It took six weeks to set up, but Major League Soccer Deputy Commissioner Mark Abbott will visit St. Paul next week to look at an alternative site for a soccer-specific stadium to house a proposed expansion team.
The meeting — and tour of a possible stadium site at the intersection of I-94 and Snelling Avenue — will take place Tuesday evening, according to a press release from St. Paul Mayor Chris Coleman. The visit will be closed to press and public but Coleman promised a press availability on Wednesday to talk about soccer.
Abbott announced July 2 that a previously vague but now ironclad July 1 deadline for stadium action in Minneapolis had come and gone. During an appearance on Patrick Reusse’s radio show, the league’s No. 2 said he would be willing to visit the region and look at what St. Paul had to offer.
The prospective owners of a new MLS franchise are led by Bill McGuire, the former UnitedHealth CEO who now owns the lower-division Minnesota United of the North American Soccer League. Other owners are the Pohlad family, Glen Taylor, and Wendy Carlson Nelson.
The group said it would purchase land near the Minneapolis Farmers Market and build a soccer-specific stadium with its own money. It asked for two tax breaks, however — no sales tax on the construction of the stadium and no property taxes on the improved real estate. Neither was well-received by the state Legislature and both drew opposition from Minneapolis Mayor Betsy Hodges.
Hodges has since joined a staff and city council work group to look at the stadium proposal. In addition, Hennepin County Commissioner Peter McLaughlin, last week proposed that the county take the lead in a plan near its Target Field, and even suggested using remaining sales taxes from the baseball stadium for infrastructure improvements around the market and soccer stadium.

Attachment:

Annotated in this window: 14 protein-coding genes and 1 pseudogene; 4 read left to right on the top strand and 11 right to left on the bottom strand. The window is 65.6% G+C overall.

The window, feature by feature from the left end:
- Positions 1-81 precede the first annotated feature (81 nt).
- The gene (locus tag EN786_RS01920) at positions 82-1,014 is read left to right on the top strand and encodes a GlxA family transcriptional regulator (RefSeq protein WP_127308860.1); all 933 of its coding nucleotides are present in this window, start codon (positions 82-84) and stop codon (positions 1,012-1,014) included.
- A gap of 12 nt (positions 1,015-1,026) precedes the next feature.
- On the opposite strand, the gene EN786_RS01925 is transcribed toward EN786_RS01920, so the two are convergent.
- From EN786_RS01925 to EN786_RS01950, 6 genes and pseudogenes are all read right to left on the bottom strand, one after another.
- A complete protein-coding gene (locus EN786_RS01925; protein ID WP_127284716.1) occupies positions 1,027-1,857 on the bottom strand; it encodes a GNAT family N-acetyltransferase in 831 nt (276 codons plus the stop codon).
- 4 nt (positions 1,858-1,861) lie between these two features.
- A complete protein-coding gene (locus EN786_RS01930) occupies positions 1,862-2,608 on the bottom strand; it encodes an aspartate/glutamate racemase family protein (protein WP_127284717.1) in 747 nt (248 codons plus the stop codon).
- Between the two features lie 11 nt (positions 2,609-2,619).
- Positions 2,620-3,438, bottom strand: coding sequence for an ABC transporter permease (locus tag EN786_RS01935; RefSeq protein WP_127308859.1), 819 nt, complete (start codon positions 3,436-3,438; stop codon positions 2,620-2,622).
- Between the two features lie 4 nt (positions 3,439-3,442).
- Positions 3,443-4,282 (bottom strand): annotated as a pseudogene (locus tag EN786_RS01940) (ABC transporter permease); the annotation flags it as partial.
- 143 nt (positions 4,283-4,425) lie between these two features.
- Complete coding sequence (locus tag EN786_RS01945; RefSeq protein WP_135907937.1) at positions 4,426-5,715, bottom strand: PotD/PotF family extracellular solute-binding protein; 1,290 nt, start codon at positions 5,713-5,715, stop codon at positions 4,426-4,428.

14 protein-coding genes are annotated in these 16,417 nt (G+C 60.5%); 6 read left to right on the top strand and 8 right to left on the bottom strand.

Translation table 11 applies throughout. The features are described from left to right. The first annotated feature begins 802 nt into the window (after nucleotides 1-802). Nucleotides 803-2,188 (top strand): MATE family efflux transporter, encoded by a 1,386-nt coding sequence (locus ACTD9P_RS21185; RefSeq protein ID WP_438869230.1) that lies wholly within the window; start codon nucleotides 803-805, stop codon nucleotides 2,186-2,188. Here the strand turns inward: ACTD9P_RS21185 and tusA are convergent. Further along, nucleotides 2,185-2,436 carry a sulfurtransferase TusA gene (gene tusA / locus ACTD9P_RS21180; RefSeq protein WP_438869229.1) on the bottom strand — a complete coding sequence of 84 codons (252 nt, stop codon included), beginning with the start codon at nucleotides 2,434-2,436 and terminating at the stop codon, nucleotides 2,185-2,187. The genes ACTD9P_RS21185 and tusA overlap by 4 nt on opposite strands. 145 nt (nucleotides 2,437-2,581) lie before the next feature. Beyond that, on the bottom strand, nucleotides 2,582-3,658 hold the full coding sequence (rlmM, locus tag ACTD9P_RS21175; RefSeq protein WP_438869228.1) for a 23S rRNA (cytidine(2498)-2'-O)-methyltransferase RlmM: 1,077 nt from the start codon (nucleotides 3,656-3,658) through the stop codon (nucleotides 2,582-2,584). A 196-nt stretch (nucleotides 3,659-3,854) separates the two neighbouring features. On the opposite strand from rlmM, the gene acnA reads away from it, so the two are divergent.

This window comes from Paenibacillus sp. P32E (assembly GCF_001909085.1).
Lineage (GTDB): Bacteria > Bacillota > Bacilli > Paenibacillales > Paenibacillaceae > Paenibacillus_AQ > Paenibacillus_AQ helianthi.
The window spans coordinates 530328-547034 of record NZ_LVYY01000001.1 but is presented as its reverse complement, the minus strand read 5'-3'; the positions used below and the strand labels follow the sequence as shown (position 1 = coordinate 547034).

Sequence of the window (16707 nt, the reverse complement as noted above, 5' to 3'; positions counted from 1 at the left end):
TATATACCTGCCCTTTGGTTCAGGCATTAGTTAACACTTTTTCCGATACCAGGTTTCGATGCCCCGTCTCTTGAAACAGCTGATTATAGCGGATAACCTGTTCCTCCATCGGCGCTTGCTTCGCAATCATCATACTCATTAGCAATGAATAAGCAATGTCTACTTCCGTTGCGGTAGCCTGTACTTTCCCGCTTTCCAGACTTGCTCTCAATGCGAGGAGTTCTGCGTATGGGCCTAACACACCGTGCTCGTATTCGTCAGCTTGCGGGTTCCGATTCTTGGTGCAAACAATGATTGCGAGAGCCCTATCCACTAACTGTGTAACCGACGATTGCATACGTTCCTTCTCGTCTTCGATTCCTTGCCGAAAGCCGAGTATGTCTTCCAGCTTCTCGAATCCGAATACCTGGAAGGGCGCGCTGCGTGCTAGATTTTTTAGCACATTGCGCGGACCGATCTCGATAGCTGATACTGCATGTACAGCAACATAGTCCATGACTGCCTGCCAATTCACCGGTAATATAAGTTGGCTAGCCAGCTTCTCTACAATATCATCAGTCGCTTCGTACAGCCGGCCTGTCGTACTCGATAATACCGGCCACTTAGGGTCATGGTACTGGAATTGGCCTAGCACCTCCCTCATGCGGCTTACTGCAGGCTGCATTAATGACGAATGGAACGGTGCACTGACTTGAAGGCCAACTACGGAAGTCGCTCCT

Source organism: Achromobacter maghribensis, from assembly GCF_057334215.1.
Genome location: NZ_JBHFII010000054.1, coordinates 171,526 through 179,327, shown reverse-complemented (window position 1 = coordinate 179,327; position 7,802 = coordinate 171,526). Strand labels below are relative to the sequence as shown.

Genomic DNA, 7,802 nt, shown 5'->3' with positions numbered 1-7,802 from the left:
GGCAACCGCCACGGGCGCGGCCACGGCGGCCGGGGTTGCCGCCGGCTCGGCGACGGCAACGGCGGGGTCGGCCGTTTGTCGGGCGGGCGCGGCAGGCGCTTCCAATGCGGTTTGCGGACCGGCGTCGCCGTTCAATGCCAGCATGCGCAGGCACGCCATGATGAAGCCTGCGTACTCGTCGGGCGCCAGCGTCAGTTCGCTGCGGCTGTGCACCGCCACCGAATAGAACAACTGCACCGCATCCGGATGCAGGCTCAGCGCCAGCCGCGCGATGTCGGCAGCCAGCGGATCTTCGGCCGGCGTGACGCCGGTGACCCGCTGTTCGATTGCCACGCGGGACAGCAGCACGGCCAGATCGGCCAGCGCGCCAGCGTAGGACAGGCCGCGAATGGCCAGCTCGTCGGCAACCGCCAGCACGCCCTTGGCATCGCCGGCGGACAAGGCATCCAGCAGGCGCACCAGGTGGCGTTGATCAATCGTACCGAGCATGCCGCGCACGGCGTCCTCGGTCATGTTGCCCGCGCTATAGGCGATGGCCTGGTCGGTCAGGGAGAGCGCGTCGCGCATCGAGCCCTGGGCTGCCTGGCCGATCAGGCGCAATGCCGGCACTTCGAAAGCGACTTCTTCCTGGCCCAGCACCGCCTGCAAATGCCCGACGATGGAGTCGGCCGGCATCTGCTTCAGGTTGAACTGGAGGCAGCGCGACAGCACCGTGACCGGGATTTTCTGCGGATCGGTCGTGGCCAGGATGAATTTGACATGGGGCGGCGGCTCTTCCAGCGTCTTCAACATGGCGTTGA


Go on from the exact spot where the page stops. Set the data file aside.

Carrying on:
Coleman announced July 9 that he had spoken to Abbott and invited him to town. He said he would aggressively pursue the stadium, saying the bus barn site was the “only viable path at this point” to keep the franchise in the state and not be awarded instead to other suitors such as Las Vegas or Sacramento. But Coleman seemed to think MLS was in a bigger hurry than they appear to be.
“Given the MLS deadline, I think we need to move expeditiously to get a project built on the Snelling and University site,” he said in a statement released that morning. And in a press conference later that day, he said “I believe that in the next few weeks we could have a clear path forward for a stadium at that site.”
McGuire had looked into the bus barn site as early as 2013 and had met with Coleman in May to rekindle his interest in St. Paul. Even if St. Paul agrees to support the project complete with the sales and property tax forgiveness requested by the owners, it would still need legislative approval. The Legislature is not schedule to meet again until March 8, although Gov. Mark Dayton has suggested a brief special session this month to help Mille Lacs resort owners hit by the early closure of the walleye season.
Coleman, however, said he thinks MLS will be satisfied to wait until next year if a solid plan is in place with local endorsement.
“In my conversation with Deputy Commissioner Abbott yesterday, they need a real sense that there’s a plan as opposed to hope,” Coleman said.